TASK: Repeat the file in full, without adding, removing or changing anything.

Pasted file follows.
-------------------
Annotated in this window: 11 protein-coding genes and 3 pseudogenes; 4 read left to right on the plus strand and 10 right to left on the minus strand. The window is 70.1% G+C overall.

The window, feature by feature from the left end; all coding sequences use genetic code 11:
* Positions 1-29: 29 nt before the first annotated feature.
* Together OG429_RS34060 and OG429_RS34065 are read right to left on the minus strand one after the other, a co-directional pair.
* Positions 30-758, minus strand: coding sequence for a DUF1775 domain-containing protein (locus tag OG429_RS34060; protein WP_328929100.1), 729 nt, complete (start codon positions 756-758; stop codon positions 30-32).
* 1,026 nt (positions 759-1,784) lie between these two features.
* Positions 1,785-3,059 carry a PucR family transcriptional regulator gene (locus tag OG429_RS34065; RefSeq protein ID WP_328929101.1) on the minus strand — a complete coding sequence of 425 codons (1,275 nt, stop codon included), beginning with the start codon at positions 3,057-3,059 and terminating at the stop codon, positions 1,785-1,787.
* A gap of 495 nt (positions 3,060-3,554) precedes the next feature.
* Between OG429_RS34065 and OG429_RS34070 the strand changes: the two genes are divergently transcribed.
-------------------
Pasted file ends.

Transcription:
Annotated in this window: 11 protein-coding genes and 3 pseudogenes; 4 read left to right on the plus strand and 10 right to left on the minus strand. The window is 70.1% G+C overall.

The window, feature by feature from the left end; all coding sequences use genetic code 11:
* Positions 1-29: 29 nt before the first annotated feature.
* Together OG429_RS34060 and OG429_RS34065 are read right to left on the minus strand one after the other, a co-directional pair.
* Positions 30-758, minus strand: coding sequence for a DUF1775 domain-containing protein (locus tag OG429_RS34060; protein WP_328929100.1), 729 nt, complete (start codon positions 756-758; stop codon positions 30-32).
* 1,026 nt (positions 759-1,784) lie between these two features.
* Positions 1,785-3,059 carry a PucR family transcriptional regulator gene (locus tag OG429_RS34065; RefSeq protein ID WP_328929101.1) on the minus strand — a complete coding sequence of 425 codons (1,275 nt, stop codon included), beginning with the start codon at positions 3,057-3,059 and terminating at the stop codon, positions 1,785-1,787.
* A gap of 495 nt (positions 3,060-3,554) precedes the next feature.
* Between OG429_RS34065 and OG429_RS34070 the strand changes: the two genes are divergently transcribed.